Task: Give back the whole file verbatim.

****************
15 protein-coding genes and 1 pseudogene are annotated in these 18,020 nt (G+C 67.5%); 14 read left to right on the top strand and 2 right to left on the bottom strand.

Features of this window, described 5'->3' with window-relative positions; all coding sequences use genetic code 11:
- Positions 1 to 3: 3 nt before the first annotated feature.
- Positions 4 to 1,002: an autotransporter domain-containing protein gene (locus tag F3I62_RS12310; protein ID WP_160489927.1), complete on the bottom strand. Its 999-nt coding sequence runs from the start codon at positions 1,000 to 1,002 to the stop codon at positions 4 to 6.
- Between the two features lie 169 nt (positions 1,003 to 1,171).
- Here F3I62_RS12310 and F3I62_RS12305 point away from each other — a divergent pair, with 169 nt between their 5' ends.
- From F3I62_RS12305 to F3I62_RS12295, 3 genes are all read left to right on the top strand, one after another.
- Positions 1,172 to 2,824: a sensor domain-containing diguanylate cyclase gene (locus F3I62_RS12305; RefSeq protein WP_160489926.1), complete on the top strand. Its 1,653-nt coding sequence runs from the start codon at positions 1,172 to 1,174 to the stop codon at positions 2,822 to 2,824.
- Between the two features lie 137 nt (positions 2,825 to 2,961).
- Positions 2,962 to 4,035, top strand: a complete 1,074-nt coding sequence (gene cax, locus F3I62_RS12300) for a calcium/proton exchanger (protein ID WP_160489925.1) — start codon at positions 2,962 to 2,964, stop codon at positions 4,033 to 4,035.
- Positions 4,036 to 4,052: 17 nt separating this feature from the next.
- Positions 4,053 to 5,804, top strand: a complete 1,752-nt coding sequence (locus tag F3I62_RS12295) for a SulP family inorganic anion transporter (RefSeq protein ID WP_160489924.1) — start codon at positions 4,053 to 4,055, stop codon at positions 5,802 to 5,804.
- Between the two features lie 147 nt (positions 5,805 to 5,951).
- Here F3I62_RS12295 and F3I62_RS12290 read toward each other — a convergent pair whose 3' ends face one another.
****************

15 protein-coding genes and 1 pseudogene are annotated in these 18,020 nt (G+C 67.5%); 14 read left to right on the top strand and 2 right to left on the bottom strand.

Features of this window, described 5'->3' with window-relative positions; all coding sequences use genetic code 11:
- Positions 1 to 3: 3 nt before the first annotated feature.
- Positions 4 to 1,002: an autotransporter domain-containing protein gene (locus tag F3I62_RS12310; protein ID WP_160489927.1), complete on the bottom strand. Its 999-nt coding sequence runs from the start codon at positions 1,000 to 1,002 to the stop codon at positions 4 to 6.
- Between the two features lie 169 nt (positions 1,003 to 1,171).
- Here F3I62_RS12310 and F3I62_RS12305 point away from each other — a divergent pair, with 169 nt between their 5' ends.
- From F3I62_RS12305 to F3I62_RS12295, 3 genes are all read left to right on the top strand, one after another.
- Positions 1,172 to 2,824: a sensor domain-containing diguanylate cyclase gene (locus F3I62_RS12305; RefSeq protein WP_160489926.1), complete on the top strand. Its 1,653-nt coding sequence runs from the start codon at positions 1,172 to 1,174 to the stop codon at positions 2,822 to 2,824.
- Between the two features lie 137 nt (positions 2,825 to 2,961).
- Positions 2,962 to 4,035, top strand: a complete 1,074-nt coding sequence (gene cax, locus F3I62_RS12300) for a calcium/proton exchanger (protein ID WP_160489925.1) — start codon at positions 2,962 to 2,964, stop codon at positions 4,033 to 4,035.
- Positions 4,036 to 4,052: 17 nt separating this feature from the next.
- Positions 4,053 to 5,804, top strand: a complete 1,752-nt coding sequence (locus tag F3I62_RS12295) for a SulP family inorganic anion transporter (RefSeq protein ID WP_160489924.1) — start codon at positions 4,053 to 4,055, stop codon at positions 5,802 to 5,804.
- Between the two features lie 147 nt (positions 5,805 to 5,951).
- Here F3I62_RS12295 and F3I62_RS12290 read toward each other — a convergent pair whose 3' ends face one another.